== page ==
Here’s an opportunity to use my new acronym for those aging in the digital age: LITO, for Lucky I’m Too Old. There is growing evidence linking overuse of digital devices to memory loss and depression in later life. My response? LITO!
Lucky I’m Too Old to worry about things that may happen decades hence.
Lucky I’m Too Old to overuse my devices.
I am pleased to report that I am not overly reliant on my main device: my mobile phone. I always had a good head for phone numbers. Until we all stopped committing them to memory and starting saving them to Contacts and Speed Dial. My New Old Self is proud to report that I still know a few numbers off by heart.
My other devices are a laptop for work, a tablet for play, and the satellite navigation in my car – known as Satnav in Europe and GPS in North America. For most of my life I’ve been reading maps on paper and I still keep a few in the glove compartment. For the day (or worse, night) I can’t get the little screen to turn on or hear that lady tell me how to Go Home. Lucky I’m Too Old to be at risk for Hansel and Gretel Syndrome – the new term for an overreliance on GPS that erodes one’s innate sense of direction.
“When I was a young man there were no satellite navigation systems to depend upon, so I observed where I was going, navigating by visual clues like pubs, large buildings, parks and so on. When you follow a route from a ‘sat nav’ you don’t really observe these clues and therefore don’t sharpen the short-term memory.”
– Dr Richard James, Cambridge, Massachussettes, USA, online comment
Now it turns out that members of Generation B.C. (born Before Computers) may have better brain health than Generation A.D. (born After Devices).
Neuroscientists caution those younger and more digitally savvy than us that they’re putting their brains at risk by not reading maps or dialling numbers, and leaving all that challenging work to their devices. Research shows that they may be making themselves more susceptible to conditions like Alzheimer’s disease as they age.
“Growing scientific evidence suggests a future where our brains may prematurely fail in later life through under-use, thanks to Mother Nature’s rule that we ‘use it or lose it’. You might describe this new threat to our mental health as ‘e-mentia’ – memory-related problems, and even depression, linked to our overuse of new technology.”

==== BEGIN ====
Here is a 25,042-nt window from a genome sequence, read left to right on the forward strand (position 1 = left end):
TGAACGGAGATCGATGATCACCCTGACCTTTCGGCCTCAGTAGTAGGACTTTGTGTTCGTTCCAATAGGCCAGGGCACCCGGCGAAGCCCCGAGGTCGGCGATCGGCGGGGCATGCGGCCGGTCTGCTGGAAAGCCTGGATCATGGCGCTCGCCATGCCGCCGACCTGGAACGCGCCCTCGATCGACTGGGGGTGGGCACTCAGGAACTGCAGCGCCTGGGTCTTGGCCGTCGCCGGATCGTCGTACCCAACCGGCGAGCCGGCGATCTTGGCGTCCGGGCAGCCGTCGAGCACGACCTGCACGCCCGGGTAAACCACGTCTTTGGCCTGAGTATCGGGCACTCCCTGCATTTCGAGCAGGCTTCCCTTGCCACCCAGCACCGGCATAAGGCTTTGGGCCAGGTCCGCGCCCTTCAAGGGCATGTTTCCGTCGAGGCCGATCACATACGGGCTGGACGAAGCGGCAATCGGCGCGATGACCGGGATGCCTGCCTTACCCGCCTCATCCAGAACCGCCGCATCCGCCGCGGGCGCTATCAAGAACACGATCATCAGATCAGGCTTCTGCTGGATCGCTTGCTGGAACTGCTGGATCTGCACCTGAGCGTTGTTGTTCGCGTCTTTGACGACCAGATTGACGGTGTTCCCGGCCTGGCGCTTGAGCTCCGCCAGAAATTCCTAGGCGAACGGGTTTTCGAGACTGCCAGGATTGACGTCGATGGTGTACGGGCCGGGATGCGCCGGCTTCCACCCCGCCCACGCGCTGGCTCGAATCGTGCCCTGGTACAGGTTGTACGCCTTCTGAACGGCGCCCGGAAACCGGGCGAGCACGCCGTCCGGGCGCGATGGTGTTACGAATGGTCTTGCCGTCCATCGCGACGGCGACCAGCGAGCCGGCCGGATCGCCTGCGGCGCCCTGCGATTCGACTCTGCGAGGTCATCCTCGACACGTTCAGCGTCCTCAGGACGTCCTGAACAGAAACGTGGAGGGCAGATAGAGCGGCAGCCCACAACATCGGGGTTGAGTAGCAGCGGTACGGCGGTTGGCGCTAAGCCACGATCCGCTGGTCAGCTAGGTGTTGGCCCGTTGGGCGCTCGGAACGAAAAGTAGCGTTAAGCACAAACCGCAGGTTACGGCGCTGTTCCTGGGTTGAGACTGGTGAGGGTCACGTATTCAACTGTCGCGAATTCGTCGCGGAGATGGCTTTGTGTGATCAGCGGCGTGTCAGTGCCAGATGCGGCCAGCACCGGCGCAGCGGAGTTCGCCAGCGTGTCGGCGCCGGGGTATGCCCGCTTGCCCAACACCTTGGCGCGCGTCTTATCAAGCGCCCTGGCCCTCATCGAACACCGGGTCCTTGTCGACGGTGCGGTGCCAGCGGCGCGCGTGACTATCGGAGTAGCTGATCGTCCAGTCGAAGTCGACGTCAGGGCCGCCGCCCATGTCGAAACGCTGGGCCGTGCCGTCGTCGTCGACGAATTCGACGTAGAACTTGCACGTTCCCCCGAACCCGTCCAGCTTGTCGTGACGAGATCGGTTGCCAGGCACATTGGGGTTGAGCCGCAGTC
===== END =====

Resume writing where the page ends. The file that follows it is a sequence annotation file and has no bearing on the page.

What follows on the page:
Lucky I’m Too Old to quit using email, now that it’s become my default means of communication – although it is reportedly now disdained by youth.
“Email is approaching obsolescence as a communicative medium. Most people under the age of 30 think of email as an outdated mode of communication used only by ‘old people’. In its place they text, and attach documents, photos, videos, and links to their text messages and Facebook posts the way people over 30 do with email. Many people under 20 now see Facebook as a medium for the older generation. For them, texting has become the primary mode of communication. It offers privacy that you don’t get with phone calls, and immediacy you don’t get with email. But texting suffers from most of the problems of email and then some…
Text messages magically appear on the screen of your phone and demand immediate attention from you. Add to that the social expectation that an unanswered text feels insulting to the sender, and you’ve got a recipe for addiction: you receive a text, and that activates your novelty centres. You respond and feel rewarded for having completed a task… But remember, it is the dumb, novelty-seeking portion of the brain driving the limbic system that induces this feeling of pleasure, not the planning, scheduling, higher-level thought centres in the prefrontal cortex.”
– Daniel J. Levitin, The Organized Mind: Thinking Straight in the Age of Information Overload
Lucky I’m Too Old to worry about the “I” in Instant Messaging. Unless there’s a life-threatening issue at stake, don’t expect a reply instantly to any message. I may not even be near my phone – something that does not happen with younger people, whose smartphones are like a fifth limb.
If, like me, you don’t constantly monitor your phone, that’s all the more reason not to overpay for texting. You should know that SMS, for Short Message Service, is among the most overpriced services offered by cellphone companies.
No one is too old to seek a better deal, so make like a hipster and use messaging apps like Whatsapp or Facebook Messenger that eat up only tiny bytes of your data plan. Or save time, get personal and give your tired thumbs a break: instead of typing on your phone, give your aging vocal chords some exercise and leave a voice message.
Young people are used to having it all, now, with a quick click. But having grown up on technology that often took time to crank up, I can handle a 5-second wait to see a website. I never minded waiting a week to watch the next episode of a TV series. In fact, I miss the days when the TV schedule ruled. I fondly remember the era of Appointment TV when viewers happily tuned in again next week: “Same time, same channel”.
We are now in the époque of Anytime TV. With digital recording, VOD (Video On Demand) and, inevitably, pirating, you can watch what you want, when you want, where and how you like it. So you can binge-watch episode after episode of a series with no break to find out the next twist in the tale.
This is also the era of Anytime Phoning. Coming home no longer means picking up phone messages and emails. You can now be interrupted any time or place by rings and pings on your many devices. Just remember that you don’t have to obey the demand for an instant response like a frenetic teenager. You can ignore the digital nagging – and say LITO!